By: Bill Mavity, LPLA Member & Council of Champions
“Independent people who think for themselves and are competent to do it because they are enlightened, they read and are abreast of the best and newest thought.” That was Mark Twain’s characterization of the people he encountered in his travels as a steamboat pilot along the upper Mississippi River including Lake Pepin in 1882 that he described in “Life on the Mississippi River” in 1883.
Mark Twain’s influence, bringing me to respect, understand and love the Mississippi River and Lake Pepin began in 1954. My social studies teacher at my high school had the class read and discuss “The Adventures of Tom Sawyer” and “The Adventures of Huckleberry Finn.” Those stories fascinated me and filled me with envy, particularly at the exploits of Huckleberry Finn floating down the River.
I knew I was the luckiest kid in my school when my Dad got me (I has just turned 17) a job as a deckhand for the summer of 1955 on a towboat – The Charles W. Snider – under contract with Pure Oil. For the entire summer I worked on that towboat as it pushed empty barges down the Mississippi River and west to Port Arthur Texas and then brought bring petroleum products back up the Mississippi River and the Illinois River to the Refineries at Lamont, Illinois.
Three months on the barges working seven days a week – around the clock six hours on and six off – becoming a deckhand and enjoying the beauty of the River. On my daylight off hours, I read Twain’s Life on the Mississippi while sitting at the front of one of the lead barges as we went down the River.
Jane and I shared a passion for the River. Jane was born in St. Louis and her family had a boat on the River, one year coming all the way up the River to St. Paul with her family.
We bought our first house in South Minneapolis in 1977 and sometimes canoed on the River between Minneapolis and St. Paul. Living in Minneapolis, we could truly say, the River runs through us. Minneapolis drinking water is taken from the Mississippi River. Now we live on the River overlooking Lake Pepin and our water comes from an aquifer many feet below the River. The River no longer runs through us.
In 1987 we bought land on the bluffs overlooking Lake Pepin, in the township of Stockholm across from the village of Frontenac. In 1990 we built a second home that we hoped would become our retirement home. In our visits to Lake Pepin we were surprised and amazed by the beauty of Lake Pepin and its surrounding bluffs and valleys, and the charm of the villages along the Great River Road.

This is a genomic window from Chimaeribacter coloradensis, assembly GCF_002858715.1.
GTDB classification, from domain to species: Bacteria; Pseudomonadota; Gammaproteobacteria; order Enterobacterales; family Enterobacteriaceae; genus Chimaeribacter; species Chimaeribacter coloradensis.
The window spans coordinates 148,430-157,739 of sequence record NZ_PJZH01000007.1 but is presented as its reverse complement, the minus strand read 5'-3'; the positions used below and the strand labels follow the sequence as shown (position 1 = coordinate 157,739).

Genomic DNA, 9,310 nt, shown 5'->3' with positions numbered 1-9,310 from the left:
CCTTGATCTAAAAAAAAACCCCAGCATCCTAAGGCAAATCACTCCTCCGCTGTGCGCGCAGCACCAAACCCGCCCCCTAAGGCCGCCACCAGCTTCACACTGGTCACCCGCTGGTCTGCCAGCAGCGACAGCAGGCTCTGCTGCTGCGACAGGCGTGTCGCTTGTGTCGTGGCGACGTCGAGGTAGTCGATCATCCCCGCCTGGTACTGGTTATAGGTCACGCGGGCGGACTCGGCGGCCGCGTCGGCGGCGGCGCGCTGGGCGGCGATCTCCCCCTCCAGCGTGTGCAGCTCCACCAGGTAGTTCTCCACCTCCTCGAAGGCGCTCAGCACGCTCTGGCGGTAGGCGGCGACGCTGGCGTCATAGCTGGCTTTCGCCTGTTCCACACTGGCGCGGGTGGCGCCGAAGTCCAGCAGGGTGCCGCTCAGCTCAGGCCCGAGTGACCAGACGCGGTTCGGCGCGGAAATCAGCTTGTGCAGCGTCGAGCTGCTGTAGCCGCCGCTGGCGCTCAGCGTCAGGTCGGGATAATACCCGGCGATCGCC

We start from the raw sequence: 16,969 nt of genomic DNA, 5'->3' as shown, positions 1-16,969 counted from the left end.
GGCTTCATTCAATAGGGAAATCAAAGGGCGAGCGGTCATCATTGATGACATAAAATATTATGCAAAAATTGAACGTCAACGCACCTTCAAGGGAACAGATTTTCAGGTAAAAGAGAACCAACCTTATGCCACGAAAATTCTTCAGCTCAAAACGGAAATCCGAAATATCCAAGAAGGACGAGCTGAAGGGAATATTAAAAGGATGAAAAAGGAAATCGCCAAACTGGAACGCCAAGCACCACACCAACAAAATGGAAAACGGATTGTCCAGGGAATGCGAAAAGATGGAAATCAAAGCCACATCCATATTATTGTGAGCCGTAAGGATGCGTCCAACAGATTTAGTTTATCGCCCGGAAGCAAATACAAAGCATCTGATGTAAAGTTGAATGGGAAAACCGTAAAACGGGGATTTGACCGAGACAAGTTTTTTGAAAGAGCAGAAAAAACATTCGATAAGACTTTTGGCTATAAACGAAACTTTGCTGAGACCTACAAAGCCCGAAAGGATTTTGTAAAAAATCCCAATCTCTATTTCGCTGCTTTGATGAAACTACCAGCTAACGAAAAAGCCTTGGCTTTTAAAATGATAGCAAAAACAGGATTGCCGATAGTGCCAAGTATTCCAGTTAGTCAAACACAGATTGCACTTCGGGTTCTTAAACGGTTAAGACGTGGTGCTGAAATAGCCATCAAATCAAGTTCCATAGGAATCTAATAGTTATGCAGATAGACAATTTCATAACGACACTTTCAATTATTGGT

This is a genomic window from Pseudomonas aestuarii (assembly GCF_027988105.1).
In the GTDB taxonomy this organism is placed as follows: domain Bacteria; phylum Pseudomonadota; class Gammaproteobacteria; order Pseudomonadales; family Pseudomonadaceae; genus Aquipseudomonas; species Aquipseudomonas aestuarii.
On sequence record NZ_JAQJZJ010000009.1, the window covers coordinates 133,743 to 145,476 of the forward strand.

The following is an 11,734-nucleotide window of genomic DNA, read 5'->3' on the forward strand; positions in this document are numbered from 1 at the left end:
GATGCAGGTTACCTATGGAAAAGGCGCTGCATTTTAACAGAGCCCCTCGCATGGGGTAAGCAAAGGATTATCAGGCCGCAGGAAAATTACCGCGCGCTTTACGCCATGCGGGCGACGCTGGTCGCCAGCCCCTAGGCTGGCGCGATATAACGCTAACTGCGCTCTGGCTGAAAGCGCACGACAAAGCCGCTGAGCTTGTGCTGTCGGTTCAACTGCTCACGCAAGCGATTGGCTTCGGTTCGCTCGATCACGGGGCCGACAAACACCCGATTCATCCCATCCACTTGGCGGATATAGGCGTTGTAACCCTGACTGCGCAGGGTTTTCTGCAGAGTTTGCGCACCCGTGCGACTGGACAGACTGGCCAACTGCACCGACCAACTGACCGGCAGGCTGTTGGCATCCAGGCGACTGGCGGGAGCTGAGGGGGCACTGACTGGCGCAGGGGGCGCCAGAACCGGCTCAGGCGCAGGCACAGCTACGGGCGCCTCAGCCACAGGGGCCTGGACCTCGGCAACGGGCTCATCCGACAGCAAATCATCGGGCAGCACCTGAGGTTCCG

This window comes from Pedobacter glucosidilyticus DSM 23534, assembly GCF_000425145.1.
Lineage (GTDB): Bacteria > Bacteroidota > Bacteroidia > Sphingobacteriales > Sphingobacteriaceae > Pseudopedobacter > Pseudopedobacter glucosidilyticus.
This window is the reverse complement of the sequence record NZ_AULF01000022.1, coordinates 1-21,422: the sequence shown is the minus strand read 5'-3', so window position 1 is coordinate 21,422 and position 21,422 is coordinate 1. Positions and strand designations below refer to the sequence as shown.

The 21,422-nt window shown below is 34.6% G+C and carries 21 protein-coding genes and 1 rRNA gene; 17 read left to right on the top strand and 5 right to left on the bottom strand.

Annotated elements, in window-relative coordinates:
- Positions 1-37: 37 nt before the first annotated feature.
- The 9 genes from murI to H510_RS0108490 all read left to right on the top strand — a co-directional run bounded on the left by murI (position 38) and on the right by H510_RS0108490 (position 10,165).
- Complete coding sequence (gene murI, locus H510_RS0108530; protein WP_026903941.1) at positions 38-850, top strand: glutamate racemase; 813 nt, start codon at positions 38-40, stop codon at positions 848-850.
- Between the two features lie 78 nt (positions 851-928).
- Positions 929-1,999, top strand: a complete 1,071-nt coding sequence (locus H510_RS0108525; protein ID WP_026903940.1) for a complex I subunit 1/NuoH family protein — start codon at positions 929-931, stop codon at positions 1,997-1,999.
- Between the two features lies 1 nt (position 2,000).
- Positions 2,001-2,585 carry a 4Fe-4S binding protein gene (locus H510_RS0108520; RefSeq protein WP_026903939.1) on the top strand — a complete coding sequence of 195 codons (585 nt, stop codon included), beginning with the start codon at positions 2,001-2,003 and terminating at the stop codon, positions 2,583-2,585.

We spent most weekends there until 2003 when we moved there full time to begin our transition to retirement. We enjoyed both sailing and motor boating and made many friends along the west coast of Lake Pepin.
For ten years it was all pleasure and beauty looking out at Lake Pepin every day.
Why We Joined LPLA
In 2011 things changed. We became aware of the plans of Wexford Capital and its affiliate Muskie Corp to build a frac sand processing plant, and rail and barge loading facilities on Lake Pepin directly across from Lake City and just north of the Red Wing YMCA camp and the residential development at Deer Island. This 24/7 frac sand operation would involve approximately 600 trucks per day, and the noisy barge and rail loading would operate all day with bright night lighting destroying the peace and joy of boaters who moored and sailed out of the Lake City Marina.
It would have killed the tourism business along the Great River Road in Wisconsin.
Joining with about 20 other committed residents and business owners from the Wisconsin Lake Pepin towns and villages we stopped the project. We drafted and got the County Board to pass a zoning ordinance to ban frac sand operations along the Great River Road from the Chippewa River to the border between Pepin County and Pierce County near the Village of Maiden Rock.
Over the next several years we learned about the efforts of dedicated people from the Minnesota side of upper Lake Pepin also committed to preserving as best they could the beauty of Lake Pepin. They were working with both states and their local elected officials and agencies to slow the flow of sediment filling up of the upper part of Lake Pepin and to restore and preserve the habitat and ecology of the plant and wild life that once thrived there, and the access to recreational enjoyment of the Lake.
We met those people. Scott and Anne Jones, Suzanne Blue, Arlin and Marilyn Albrecht, Mike McKay and Rylee Main were the kind of people that Twain encountered in 1882 when he visited Lake Pepin and the Red Wing area: “Independent people who think for themselves and are competent to do it because they are enlightened, they read and are abreast of the best and newest thought.”
Twain would have been pleased with the efforts of LPLA. Jane and I are proud to be members and to have the opportunity to help it succeed.